Florida lawmakers pass a revised crackdown on kids using social media

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Child using social media on a smart phone. by Prostock-Studio via iStock for WMNF News.

By Jim Saunders ©2024 The News Service of Florida

TALLAHASSEE — With one lawmaker likening social media to a “dark alley,” the Florida House on Wednesday gave final approval to a bill that seeks to keep children off social media platforms.

The House voted 109-4 to approve the bill (HB 3), which passed the Senate on Monday. It will go to Gov. Ron DeSantis, who is expected to sign it after vetoing an earlier version.

House Speaker Paul Renner, R-Palm Coast, made cracking down on social media perhaps the highest-profile issue of this year’s legislative session. He contends that social media use harms children’s mental health and can lead to sexual predators communicating with minors.

“This is something that I believe will save the current generation and generations to come if we’re successful,” Renner said after the bill passed.

Rep. Tyler Sirois, a Merritt Island Republican who helped sponsor the bill, said that if social media “is the new town square, then God help us.”

“For our children, social media is no town square,” Sirois said. “It is a dark alley.”

The bill, in part, would prevent children under age 16 from opening social-media accounts — though it would allow parents to give consent for 14- and 15-year-olds to have accounts. Children under 14 could not open accounts.

Tech-industry and free-speech groups have already signaled that the bill is likely to face a First Amendment court challenge.

“Outright banning minors from social media sites does not address the potential harm they may encounter on social media sites but instead prohibits them from sharing and engaging in constitutionally protected speech,” Katie Blankenship, director of the free-speech group PEN America Florida, said in a statement this week. “We know social media sites can present significant risks to minors, but the state’s response to such risks should be tailored to minimize harm, not passing measures that violate Floridans’ constitutional rights.”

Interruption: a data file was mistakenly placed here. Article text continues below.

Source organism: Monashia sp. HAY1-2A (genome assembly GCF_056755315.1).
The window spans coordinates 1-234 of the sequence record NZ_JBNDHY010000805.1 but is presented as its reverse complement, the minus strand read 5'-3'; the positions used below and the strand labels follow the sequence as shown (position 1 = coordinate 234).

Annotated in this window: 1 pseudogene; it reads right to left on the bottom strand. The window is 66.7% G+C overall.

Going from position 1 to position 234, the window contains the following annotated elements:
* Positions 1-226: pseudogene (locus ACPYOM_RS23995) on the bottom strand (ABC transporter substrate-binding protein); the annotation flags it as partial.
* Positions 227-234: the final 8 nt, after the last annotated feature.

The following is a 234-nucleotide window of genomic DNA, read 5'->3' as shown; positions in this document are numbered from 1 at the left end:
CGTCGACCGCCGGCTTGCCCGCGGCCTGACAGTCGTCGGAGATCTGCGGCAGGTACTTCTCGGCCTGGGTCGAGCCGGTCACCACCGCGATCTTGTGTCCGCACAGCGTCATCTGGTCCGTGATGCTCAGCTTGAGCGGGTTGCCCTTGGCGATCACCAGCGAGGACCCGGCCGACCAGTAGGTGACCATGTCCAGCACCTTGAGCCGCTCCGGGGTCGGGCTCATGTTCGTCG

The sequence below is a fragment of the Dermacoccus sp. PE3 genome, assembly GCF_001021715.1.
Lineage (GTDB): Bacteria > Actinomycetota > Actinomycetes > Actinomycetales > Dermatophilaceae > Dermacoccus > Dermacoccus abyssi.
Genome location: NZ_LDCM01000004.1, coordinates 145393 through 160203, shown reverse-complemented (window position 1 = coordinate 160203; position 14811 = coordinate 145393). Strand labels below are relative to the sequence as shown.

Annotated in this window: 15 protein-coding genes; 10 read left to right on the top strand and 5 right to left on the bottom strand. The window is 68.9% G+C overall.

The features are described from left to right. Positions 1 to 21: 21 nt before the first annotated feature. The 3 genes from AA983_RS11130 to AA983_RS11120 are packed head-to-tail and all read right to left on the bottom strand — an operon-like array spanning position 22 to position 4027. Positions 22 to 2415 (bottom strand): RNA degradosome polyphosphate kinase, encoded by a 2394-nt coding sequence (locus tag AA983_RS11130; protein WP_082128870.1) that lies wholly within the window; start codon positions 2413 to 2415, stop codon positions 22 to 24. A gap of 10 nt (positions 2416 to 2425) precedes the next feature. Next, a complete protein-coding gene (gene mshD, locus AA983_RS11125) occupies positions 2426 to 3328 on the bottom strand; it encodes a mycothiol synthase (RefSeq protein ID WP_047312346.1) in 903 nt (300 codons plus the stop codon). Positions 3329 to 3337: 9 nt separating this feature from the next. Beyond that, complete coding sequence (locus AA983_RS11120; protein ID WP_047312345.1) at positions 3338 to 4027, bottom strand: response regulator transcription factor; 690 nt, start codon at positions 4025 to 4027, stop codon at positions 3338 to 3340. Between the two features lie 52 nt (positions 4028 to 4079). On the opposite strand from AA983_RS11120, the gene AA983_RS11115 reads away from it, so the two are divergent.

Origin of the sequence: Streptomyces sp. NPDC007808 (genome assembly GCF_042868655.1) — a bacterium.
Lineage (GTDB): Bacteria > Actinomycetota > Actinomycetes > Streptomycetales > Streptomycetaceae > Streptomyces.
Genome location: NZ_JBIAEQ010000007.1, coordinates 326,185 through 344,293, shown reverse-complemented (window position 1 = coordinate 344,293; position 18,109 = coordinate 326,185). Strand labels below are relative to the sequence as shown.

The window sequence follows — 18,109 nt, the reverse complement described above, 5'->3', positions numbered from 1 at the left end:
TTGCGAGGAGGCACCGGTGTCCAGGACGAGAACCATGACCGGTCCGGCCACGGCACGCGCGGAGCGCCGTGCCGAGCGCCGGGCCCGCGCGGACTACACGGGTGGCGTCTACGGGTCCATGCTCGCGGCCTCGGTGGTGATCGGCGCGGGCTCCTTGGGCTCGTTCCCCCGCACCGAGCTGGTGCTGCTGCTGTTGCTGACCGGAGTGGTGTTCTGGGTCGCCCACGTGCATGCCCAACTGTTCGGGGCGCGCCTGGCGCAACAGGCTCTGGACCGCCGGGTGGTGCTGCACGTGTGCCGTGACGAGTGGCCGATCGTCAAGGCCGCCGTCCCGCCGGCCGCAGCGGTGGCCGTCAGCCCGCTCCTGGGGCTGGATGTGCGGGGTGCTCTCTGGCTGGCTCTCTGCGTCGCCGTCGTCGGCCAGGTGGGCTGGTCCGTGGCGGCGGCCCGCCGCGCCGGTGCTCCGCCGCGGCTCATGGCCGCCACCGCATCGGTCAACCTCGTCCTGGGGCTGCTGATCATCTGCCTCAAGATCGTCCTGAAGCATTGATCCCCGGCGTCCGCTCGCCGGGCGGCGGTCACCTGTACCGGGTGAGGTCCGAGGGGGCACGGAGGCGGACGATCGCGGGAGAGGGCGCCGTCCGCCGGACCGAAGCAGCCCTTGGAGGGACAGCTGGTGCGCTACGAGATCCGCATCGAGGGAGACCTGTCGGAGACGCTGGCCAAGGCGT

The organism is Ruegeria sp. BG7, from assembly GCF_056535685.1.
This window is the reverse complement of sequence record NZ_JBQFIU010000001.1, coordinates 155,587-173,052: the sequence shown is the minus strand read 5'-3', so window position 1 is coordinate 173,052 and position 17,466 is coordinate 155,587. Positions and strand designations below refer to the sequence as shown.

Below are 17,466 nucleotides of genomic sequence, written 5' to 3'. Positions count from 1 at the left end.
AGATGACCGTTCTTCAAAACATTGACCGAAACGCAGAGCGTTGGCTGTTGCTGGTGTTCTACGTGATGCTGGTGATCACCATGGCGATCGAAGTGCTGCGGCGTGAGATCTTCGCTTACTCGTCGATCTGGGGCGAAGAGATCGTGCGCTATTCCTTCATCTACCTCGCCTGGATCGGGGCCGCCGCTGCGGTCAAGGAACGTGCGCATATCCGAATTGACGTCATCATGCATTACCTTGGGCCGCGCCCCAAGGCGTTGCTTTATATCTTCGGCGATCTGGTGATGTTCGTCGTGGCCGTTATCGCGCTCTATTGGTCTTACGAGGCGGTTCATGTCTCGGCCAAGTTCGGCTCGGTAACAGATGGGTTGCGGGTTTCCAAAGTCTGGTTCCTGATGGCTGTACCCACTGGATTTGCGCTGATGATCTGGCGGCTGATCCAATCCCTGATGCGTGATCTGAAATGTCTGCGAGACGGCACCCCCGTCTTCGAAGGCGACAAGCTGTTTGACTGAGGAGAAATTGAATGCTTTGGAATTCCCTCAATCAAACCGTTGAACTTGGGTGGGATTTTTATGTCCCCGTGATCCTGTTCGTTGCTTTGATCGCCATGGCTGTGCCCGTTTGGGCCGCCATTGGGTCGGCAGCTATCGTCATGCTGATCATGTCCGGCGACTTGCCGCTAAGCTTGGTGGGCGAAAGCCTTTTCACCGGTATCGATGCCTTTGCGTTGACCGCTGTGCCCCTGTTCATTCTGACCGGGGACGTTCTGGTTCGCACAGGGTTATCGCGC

Opponents have pointed to courts blocking similar laws passed in other states.

“I don’t think we should spend more public dollars on lawsuits in this state where we know these bills are inherently unconstitutional,” Rep. Anna Eskamani, D-Orlando, said.

Bill supporters, however, contend the measure targets “addictive” features of social-media platforms, not content, making it better able to withstand constitutional challenges.

“We’re talking about products that are not only addictive, these products are deliberately designed to be addictive,” said Rep. Mike Beltran, a Riverview Republican who is an attorney. “There’s a huge difference between the two of those.”

Rep. Michele Rayner, a St. Petersburg Democrat who has helped sponsor the bill, said she believes “we are in crisis” with social media.

“Maybe, this may not be the bill, and we got to come back next year and the year after, but at least we are acting,” Rayner, an attorney, said. “At least we are moving the needle. At least we are having a conversation.”

Along with Eskamani, dissenting votes were cast by Rep. Daryl Campbell, D-Fort Lauderdale, Rep. Angie Nixon, D-Jacksonville, and Rep. Felicia Robinson, D-Miami Gardens.

DeSantis on Friday vetoed the earlier version (HB 1) after raising concerns about constitutional issues and infringement on parental rights. But he negotiated with Renner on the plan that passed Wednesday.

A significant change is that the revised plan would allow 14- and 15-year-olds to open accounts with parental consent. The earlier version would have prevented 14- and 15-year-olds from creating accounts without a parental-consent option.

The bill does not name social-media platforms that would be affected. But it includes a definition of such platforms, with criteria related to such things as algorithms, “addictive features” and allowing users to view the content or activities of other users.

The earlier version would have directed age-verification requirements for platforms. Those requirements also would have affected adults creating accounts.

But the revamped plan does not include the requirements. As an alternative, supporters hope to ensure compliance by opening social-media platforms to lawsuits for violations of the age restrictions. That would include lawsuits filed by the state attorney general and lawsuits filed on behalf of minors.

“We’re putting the onus here on the companies,” Sirois said.

Like the earlier version, the bill would require age verification to try to prevent minors under age 18 from having access to online pornographic sites.

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